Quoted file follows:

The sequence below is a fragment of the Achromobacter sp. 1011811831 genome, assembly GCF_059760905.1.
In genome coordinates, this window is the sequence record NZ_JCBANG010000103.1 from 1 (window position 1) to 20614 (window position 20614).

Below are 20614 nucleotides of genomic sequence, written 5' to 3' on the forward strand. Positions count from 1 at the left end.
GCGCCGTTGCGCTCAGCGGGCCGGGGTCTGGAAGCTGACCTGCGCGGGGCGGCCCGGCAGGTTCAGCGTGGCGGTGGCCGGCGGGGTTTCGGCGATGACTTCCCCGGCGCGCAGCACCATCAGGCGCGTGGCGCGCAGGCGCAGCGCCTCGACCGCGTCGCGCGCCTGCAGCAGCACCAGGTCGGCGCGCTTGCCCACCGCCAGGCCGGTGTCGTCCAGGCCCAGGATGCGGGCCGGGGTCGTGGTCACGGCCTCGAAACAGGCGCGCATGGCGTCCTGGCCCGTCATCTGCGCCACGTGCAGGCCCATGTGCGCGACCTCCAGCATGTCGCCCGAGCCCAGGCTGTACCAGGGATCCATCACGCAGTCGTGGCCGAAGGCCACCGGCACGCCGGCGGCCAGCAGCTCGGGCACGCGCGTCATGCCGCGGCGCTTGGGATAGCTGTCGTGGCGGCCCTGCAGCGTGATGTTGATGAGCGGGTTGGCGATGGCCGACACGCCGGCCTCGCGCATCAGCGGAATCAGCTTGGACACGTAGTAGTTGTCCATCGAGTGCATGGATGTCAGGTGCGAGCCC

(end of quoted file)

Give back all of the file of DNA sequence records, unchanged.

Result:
The sequence below is a fragment of the Achromobacter sp. 1011811831 genome, assembly GCF_059760905.1.
In genome coordinates, this window is the sequence record NZ_JCBANG010000103.1 from 1 (window position 1) to 20614 (window position 20614).

Below are 20614 nucleotides of genomic sequence, written 5' to 3' on the forward strand. Positions count from 1 at the left end.
GCGCCGTTGCGCTCAGCGGGCCGGGGTCTGGAAGCTGACCTGCGCGGGGCGGCCCGGCAGGTTCAGCGTGGCGGTGGCCGGCGGGGTTTCGGCGATGACTTCCCCGGCGCGCAGCACCATCAGGCGCGTGGCGCGCAGGCGCAGCGCCTCGACCGCGTCGCGCGCCTGCAGCAGCACCAGGTCGGCGCGCTTGCCCACCGCCAGGCCGGTGTCGTCCAGGCCCAGGATGCGGGCCGGGGTCGTGGTCACGGCCTCGAAACAGGCGCGCATGGCGTCCTGGCCCGTCATCTGCGCCACGTGCAGGCCCATGTGCGCGACCTCCAGCATGTCGCCCGAGCCCAGGCTGTACCAGGGATCCATCACGCAGTCGTGGCCGAAGGCCACCGGCACGCCGGCGGCCAGCAGCTCGGGCACGCGCGTCATGCCGCGGCGCTTGGGATAGCTGTCGTGGCGGCCCTGCAGCGTGATGTTGATGAGCGGGTTGGCGATGGCCGACACGCCGGCCTCGCGCATCAGCGGAATCAGCTTGGACACGTAGTAGTTGTCCATCGAGTGCATGGATGTCAGGTGCGAGCCC